Choices Determine Character
Helping kids build character is another important part of teaching them about leadership. "Character" is the accumulation of qualities that make us dependable and trustworthy. Things like honesty and integrity are the keys to good character. It is that concept of doing the right thing even when no one is watching. They will see that, by being honest, people will learn to trust them - Mom and Dad included. Another good character behavior to model is keeping your word. When they see you follow through with plans or promises, they will know that it is an expected behavior. Teach them to do what they say they will do.
Character, and life in general, is a product of the choices we make. This applies to adults and children. Teaching kids to listen to their inner voice can be challenging if you're trying to do it out of context. Look for "teachable moments" with your kids and it can be a lot simpler. When you witness someone else making a poor choice, you can use that opportunity to discuss what they would do in the same situation and talk about possible outcomes. Maybe it was your not-so-great choice that you can discuss with them - a traffic violation, for example. Or maybe you were the bully in school and you can teach them what not to do. I tell kids the story of going back and apologizing to the kids I made fun of in junior high because as an adult I finally realized the impact of my stupid behavior, and even though it was years later, I wanted to make things right. We have to teach our kids to accept responsibility for their own actions, and teach them the self-discipline to make good choices. Everyone makes mistakes, but how we recover that mistake is important - owning up and apologizing when we have made a bad choice is a sign of good character.
Lift Up, Stand Up, Pick Up
We frequently hear news reports about kids being bullied. Some leading to terrible tragedies, like suicide and severe beatings or even death. There are three really simple principles to teach your kids that can help them deal with various interpersonal situations - and teach them how NOT to be the bully. First of all, kids need to use their words to Lift Up others. Words are very powerful and can emotionally tear another person down. They can also build a person up! Encourage them to use them to Lift Up others and celebrate their good attributes and support them! Offensive language, put downs - or insults, and threats of pay back are all typical tactics used by bullies. Remind them how bad it feels when they are spoken to in this way and help them understand other's feel just as bad when they do it to them.
Empower your kids with the knowledge that leadership is influence - and that they have influence - and you empower your child to Stand Up to bullies on behalf of themselves and others. Statistics show that, in most cases, if someone says something in the first five seconds, the bullying will stop. If kids are confident in their leadership skills, they will be confident enough to help someone who is being bullied. By teaching them all of these skills and empowering them to believe in their own leadership abilities, you can help your son or daughter Pick Up someone who is being bullied.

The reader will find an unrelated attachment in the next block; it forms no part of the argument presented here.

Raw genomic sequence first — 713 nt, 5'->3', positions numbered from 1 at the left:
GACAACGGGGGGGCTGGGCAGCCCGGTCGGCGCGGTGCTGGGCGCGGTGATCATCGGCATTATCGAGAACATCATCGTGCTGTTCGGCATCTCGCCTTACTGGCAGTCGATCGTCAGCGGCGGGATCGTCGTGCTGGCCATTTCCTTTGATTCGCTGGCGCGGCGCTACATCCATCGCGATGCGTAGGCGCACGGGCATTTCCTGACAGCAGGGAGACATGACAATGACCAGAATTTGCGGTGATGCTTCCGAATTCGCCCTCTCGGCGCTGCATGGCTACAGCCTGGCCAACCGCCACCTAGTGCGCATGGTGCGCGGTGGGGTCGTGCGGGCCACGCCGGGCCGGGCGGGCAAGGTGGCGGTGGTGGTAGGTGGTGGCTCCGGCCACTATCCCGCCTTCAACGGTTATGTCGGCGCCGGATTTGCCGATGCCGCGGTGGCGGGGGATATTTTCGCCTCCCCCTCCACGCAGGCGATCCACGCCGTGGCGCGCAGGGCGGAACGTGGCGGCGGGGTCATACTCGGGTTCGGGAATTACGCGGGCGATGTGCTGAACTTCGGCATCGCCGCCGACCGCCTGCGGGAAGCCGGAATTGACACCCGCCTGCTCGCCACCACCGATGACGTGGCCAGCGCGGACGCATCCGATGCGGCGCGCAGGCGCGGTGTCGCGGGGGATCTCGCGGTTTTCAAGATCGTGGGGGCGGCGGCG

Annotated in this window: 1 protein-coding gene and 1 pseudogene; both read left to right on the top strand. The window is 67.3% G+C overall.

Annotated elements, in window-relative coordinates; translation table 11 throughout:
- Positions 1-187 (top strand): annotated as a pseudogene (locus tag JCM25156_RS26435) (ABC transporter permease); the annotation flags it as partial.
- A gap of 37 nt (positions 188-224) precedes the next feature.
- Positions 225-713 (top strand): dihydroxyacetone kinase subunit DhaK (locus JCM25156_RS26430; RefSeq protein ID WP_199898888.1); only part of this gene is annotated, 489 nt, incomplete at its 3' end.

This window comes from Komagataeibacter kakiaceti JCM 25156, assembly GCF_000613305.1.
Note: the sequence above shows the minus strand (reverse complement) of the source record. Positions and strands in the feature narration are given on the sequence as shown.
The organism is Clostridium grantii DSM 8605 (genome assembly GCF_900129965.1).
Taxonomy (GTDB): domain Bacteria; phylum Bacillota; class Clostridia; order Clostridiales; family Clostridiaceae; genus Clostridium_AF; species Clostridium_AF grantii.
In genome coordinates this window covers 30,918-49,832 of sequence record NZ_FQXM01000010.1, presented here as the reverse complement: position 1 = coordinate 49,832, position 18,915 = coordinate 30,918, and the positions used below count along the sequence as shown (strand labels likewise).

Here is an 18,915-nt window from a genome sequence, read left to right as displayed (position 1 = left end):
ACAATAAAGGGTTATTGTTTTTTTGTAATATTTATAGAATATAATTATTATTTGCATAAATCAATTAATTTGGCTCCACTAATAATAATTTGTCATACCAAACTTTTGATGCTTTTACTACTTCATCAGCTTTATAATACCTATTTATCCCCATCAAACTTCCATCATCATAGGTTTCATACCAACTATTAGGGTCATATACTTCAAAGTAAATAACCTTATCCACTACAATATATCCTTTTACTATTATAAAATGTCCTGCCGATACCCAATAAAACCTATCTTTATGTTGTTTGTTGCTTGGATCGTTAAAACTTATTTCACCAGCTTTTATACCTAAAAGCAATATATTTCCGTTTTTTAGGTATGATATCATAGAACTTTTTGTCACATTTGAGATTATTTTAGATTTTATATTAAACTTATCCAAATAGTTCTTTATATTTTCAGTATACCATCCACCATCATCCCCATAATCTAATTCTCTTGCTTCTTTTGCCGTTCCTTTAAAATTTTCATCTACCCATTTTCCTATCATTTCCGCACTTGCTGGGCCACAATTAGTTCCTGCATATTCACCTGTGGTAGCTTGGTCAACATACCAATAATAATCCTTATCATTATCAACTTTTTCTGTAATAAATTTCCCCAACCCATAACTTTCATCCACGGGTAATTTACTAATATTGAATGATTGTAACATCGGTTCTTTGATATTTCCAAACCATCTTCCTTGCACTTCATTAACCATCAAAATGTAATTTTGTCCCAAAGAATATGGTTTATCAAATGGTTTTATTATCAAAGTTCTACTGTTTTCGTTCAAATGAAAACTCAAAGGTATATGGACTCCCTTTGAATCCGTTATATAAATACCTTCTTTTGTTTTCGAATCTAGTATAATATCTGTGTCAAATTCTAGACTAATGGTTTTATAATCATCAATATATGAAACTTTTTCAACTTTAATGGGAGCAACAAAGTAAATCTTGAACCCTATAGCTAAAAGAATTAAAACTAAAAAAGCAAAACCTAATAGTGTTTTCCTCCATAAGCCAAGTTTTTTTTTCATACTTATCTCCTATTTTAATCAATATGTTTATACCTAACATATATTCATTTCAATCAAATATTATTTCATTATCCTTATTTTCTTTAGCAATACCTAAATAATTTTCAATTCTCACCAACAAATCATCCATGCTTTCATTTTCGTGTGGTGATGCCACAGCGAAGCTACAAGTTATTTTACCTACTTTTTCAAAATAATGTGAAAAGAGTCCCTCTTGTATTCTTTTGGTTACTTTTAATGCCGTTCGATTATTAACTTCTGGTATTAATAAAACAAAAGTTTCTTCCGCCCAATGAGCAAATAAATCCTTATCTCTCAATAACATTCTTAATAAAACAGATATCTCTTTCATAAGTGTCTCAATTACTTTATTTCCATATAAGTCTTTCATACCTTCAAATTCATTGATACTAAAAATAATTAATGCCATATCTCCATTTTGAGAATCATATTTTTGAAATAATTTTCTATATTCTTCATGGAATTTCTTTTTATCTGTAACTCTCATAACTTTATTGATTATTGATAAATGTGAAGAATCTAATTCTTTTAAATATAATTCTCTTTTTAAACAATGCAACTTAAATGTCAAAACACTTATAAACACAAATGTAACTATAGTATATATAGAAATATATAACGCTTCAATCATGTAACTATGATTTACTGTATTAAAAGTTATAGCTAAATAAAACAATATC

Here are some ideas to implement at home to help kids develop values and make decisions based on those values:
P.S. Bullies grow up and go into the workforce! All of these tips apply to us as well. We can show strong character, we can lead ourselves and our teams to do the right thing - Lift Up, Stand Up and Pick Up others at work, too!
I'd love to know how you're preparing your kids to be little leaders this school year. Do you talk with them about character, bullying and leadership? If so, share with us your recommendations in the comments!
Leadership is defined as “the action of leading a group of people or an organization”. However, I believe that good leadership means leading ourselves first! For women, the leadership roles that we take on – by choice, by chance, or by necessity – can be both rewarding and overwhelming. The rewards are pretty obvious; successful business ventures, happy relationships, growing families and close friends. These things can all be overwhelming, too. Let’s face it, they all involve real work on some level and they all need your consistent involvement.
As we move through our day-to-day responsibilities we often lose ourselves in the needs of those we lead and serve. Think about it: when was the last time you postponed something that you needed or wanted and instead invested your time and energy in your family or business? Did you skip your workout to schedule a last-minute meeting? Stay up late so you could catch up on emails? Cancel plans to meet a deadline? Put off a hair appointment for a kid's soccer game? Hey, it happens, we all do it. But when it starts to happen more often than not, you need to look at what you’re really sacrificing.
Oxygen Mask on YOU First
As women, we face a unique set of challenges in leadership, both in the business world and at home. We are expected to find a work/life balance that meets the needs of our clients and families and still allows us to have a life away from the needs of others. You remember that “life", right? Dinner with friends, that hobby you love, time to pamper yourself…whatever it is the rejuvenates you? If you forgot, it’s probably because that is the first thing to go when things get busy or stressful at work or at home. And as leaders, it can be difficult to find a way to manage stress that doesn’t create yet another time-management conflict. What if I told you that you can, and should, carve out the time you need to keep yourself mentally and physically well? In fact, your business and your personal life can benefit from your well-being. The reason they tell you on the airplane to put the oxygen mask on yourself first applies in our day to day lives as well, if we can't lead ourselves well, we are not going to be able to lead others well.